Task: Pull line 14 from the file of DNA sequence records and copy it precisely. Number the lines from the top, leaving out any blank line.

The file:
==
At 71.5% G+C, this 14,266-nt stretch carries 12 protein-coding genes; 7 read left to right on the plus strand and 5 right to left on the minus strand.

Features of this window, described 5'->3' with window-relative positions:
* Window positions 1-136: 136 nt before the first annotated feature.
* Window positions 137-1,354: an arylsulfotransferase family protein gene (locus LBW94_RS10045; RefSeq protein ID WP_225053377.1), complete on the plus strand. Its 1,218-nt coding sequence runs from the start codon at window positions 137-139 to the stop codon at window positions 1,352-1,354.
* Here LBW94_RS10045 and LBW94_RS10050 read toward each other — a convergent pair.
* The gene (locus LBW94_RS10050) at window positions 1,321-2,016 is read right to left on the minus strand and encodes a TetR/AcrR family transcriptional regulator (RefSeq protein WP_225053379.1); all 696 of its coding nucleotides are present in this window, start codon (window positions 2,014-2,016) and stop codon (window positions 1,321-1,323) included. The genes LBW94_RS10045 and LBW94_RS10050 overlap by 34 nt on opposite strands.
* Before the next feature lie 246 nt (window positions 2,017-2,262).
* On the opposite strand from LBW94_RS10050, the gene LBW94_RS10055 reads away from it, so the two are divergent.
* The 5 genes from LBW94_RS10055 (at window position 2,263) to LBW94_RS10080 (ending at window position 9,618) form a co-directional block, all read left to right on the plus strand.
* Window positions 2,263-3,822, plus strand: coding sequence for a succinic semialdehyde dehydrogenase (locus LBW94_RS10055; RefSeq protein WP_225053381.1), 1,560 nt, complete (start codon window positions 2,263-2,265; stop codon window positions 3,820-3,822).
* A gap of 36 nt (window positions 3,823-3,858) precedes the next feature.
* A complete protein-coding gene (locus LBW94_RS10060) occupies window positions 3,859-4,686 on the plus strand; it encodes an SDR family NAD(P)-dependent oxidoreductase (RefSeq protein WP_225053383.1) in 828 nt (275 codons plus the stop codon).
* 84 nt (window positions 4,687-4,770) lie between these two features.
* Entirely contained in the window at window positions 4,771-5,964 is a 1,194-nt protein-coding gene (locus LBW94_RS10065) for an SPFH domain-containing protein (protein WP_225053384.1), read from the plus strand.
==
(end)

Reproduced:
* Entirely contained in the window at window positions 4,771-5,964 is a 1,194-nt protein-coding gene (locus LBW94_RS10065) for an SPFH domain-containing protein (protein WP_225053384.1), read from the plus strand.